It’s difficult to pinpoint the effectiveness of SSRIs since each individual and case is unique. Our bodies respond to medications in different ways. Doctors may end up prescribing a number of different SSRIs and dosage options before a patient finds one that works. In general, the effectiveness is usually tied to the severity of the depression or anxiety disorder.

According to a 2017 study from the Institute for Quality and Efficiency in Health Care, about 40 to 60 out of 100 people who took an antidepressant noticed an improvement in their symptoms within six to eight weeks. Typically, someone with an anxiety disorder such as obsessive-compulsive disorder (OCD) or generalized anxiety disorder (GAD) may see improvements faster compared to patients with severe depression.

How Much Do These Drugs Cost?

SSRIs can range from about $21 a month (sometimes less) for generic versions to several hundred dollars a month for certain brand name drugs, according to a study from Consumer Reports. Generic versions are available for all SSRIs on the market, including Prozac, Paxil, Zoloft and Lexapro.

Understanding
The Different Types of SSRIs

While all SSRI drugs have the same mechanism of action — increasing serotonin levels in the brain — all SSRIs are not the same.

Each has slightly different pharmacological and pharmacokinetic characteristics, along with varying molecular structures. In other words, each drug has its own active ingredient with the same goal in mind.

These differences can be clinically significant, leading to variances in recommended dosage, common side effects, half-life (time required for the concentration of the drug in the body to decrease by half), effectiveness (including typical treatment duration) and potential drug interactions.

FDA Approved
1987 1991 1992 1998 2002 2008
Manufacturer
Ely Lilly Pfizer GlaxoSmithKline Forest Pharmaceuticals Forest Pharmaceuticals Synthon Pharmaceuticals
Common Useses Other Than Depression
Obsessive-Compulsive Disorder (OCD), Bulimia, Panic Disorder Obsessive-Compulsive Disorder, Premenstrual Dysphoric Disorder, Posttraumatic Stress Syndrome, Panic Disorder, Social Anxiety Obsessive-Compulsive Disorder, Panic Disorder, Social Anxiety Disorder, Generalized Anxiety Disorder Generalized Anxiety Disorder, Diabetic Neuropathy, Eating Disorders Generalized anxiety disorder (adults) Obsessive-Compulsive Disorder, Panic Disorder, Posttraumatic Stress Disorder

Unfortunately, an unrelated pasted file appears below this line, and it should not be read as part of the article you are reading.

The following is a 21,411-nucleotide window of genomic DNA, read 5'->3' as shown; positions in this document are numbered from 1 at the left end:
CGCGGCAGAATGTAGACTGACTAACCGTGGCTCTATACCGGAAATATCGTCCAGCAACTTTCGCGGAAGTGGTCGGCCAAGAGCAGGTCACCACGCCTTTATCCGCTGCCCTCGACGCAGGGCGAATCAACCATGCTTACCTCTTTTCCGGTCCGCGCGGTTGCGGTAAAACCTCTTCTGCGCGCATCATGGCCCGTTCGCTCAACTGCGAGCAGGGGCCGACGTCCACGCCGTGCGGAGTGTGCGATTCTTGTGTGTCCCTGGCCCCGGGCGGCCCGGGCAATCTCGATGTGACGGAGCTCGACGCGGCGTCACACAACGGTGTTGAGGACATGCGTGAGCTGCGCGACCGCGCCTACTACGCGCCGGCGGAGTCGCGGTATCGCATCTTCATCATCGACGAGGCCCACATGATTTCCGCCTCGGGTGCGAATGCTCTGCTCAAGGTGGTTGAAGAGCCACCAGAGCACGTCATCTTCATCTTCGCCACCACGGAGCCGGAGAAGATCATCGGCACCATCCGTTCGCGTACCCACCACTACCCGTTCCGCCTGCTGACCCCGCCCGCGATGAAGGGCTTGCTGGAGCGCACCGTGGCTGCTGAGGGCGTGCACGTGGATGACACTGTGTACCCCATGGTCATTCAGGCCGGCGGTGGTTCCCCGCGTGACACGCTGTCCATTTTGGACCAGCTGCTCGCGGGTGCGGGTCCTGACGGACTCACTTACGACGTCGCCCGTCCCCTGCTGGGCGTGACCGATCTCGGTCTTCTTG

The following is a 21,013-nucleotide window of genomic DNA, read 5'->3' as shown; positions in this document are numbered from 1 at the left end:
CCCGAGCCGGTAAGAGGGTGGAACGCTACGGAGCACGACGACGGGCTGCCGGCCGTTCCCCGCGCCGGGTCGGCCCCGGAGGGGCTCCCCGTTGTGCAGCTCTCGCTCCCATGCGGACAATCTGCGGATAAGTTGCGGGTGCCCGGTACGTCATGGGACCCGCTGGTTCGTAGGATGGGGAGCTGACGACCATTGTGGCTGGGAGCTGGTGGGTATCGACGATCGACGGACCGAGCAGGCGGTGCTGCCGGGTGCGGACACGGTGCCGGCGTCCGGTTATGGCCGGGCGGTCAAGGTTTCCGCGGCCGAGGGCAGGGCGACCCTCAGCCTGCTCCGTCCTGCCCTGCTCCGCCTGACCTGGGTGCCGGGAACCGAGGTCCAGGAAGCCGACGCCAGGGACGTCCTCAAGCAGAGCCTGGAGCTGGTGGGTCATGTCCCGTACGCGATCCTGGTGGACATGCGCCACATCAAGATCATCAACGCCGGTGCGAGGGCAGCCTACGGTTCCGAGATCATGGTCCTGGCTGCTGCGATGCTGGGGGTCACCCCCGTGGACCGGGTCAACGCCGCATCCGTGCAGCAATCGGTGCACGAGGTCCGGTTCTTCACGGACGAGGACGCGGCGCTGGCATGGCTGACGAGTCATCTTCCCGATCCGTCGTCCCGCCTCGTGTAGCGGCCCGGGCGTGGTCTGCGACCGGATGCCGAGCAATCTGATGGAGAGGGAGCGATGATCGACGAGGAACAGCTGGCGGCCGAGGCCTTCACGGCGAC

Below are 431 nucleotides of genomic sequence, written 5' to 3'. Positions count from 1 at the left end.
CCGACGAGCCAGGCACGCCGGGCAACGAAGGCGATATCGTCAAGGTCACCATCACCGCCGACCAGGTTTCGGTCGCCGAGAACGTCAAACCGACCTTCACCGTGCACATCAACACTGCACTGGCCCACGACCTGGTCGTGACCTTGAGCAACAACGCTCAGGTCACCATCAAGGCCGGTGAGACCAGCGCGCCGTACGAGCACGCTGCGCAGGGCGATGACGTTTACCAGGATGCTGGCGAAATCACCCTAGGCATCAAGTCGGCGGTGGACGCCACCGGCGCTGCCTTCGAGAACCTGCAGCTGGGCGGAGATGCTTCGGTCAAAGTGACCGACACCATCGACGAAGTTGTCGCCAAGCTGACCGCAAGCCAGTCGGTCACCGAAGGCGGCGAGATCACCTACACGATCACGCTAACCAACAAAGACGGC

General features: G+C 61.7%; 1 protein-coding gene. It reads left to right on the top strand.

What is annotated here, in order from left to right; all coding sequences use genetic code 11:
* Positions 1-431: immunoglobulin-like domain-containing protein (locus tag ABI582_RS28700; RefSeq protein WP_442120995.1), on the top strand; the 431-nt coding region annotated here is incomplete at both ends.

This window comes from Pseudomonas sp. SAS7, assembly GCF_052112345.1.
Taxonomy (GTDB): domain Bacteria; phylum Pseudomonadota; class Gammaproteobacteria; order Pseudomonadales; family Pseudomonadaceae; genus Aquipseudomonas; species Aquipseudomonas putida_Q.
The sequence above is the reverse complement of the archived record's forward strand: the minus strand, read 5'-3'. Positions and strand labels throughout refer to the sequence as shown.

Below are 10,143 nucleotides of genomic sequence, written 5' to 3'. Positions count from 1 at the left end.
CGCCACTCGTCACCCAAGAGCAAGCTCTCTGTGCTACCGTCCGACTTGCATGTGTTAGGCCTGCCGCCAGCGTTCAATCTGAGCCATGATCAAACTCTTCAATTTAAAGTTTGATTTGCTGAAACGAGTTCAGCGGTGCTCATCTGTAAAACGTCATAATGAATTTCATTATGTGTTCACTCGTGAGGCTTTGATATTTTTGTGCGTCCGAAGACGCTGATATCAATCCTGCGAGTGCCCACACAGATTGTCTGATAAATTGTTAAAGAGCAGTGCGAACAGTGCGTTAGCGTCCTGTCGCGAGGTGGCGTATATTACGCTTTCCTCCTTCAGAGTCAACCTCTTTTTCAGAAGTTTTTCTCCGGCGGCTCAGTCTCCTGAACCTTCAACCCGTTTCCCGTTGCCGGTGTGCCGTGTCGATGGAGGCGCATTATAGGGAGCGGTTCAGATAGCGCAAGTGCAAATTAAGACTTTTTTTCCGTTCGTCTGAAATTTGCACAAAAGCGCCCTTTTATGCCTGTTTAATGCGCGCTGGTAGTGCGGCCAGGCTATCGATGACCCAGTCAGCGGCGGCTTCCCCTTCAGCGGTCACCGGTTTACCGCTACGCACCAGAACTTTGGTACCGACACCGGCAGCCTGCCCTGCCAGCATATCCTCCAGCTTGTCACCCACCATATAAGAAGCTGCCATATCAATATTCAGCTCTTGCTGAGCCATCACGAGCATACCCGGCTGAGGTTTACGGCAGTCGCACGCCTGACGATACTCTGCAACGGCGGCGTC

Recommended Dosage
10 mg to 90 mg 25 mg to 200 mg 20 mg to 50 mg 20 mg to 40 mg 10 mg to 20 mg 25 mg to 100 mg
Common Side Effects
Nausea, Diarrhea, Insomnia, Drowsiness, Dry mouth, Nervousness Nausea, Insomnia, Diarrhea, Sexual dysfunction (ejaculation failure and decreased libido) Drowsiness, Nausea, Weight Gain, Insomnia, Dizziness Nausea, Vomiting, Increased sweating, Insomnia, Headaches, Drowsiness Nausea, Insomnia, Headache, Diarrhea Nausea, Insomnia, Drowsiness, Headache
FDA Approved for Children
Depression and OCD for ages 8 and older Only for treating OCD No No Depression for ages 12 to 17 Only for treating OCD
Major Differences compared to other SSRIs
Only SSRI approved for children under 12 One of the most prescribed antidepressants for pregnant women Only SSRI to carry a Category D pregnancy warning, noting human fetal risk based on clinical studies Increased risk of adverse heart conditions, including QT prolongation, a heart rhythm disorder Generally produces fewer or milder side effects for increased tolerability Primarily used to treat OCD. It is not FDA approved to treat depression but is prescribed as an off-label use

Serious Side Effects
And Black Box Warnings

SSRIs have a number of common side effects, including fatigue, weight loss, apathy, insomnia, headaches, nausea and pupil dilation. They are also linked to sexual side effects such as repressed libido, erectile dysfunction (impotence) for men and difficult achieving orgasm for men and women.

Side effects are more common with higher doses and are likely to improve or go away completely once the body adjusts to the medication. However, SSRI use can also lead to serious side effects, some of which are life threatening.

Other Rare and Severe Side Effects of SSRIs

Risk of Bleeding

Patients taking SSRIs have a reduced capacity for their blood to clot. A lower concentration of serotonin in platelets increases the risk for stomach or uterine bleeding, which means an increased need for a blood transfusion during or after surgery.

Hypnoatremia

This condition is a drop in a person’s sodium levels, which can lead to the accumulation of fluid in cells and is dangerous. Elderly people especially should be monitored for this condition from the beginning of treatment.

If you or a loved one have experienced complications from the popular SSRI Zoloft you may be eligible for compensation.

Get a Free Case Review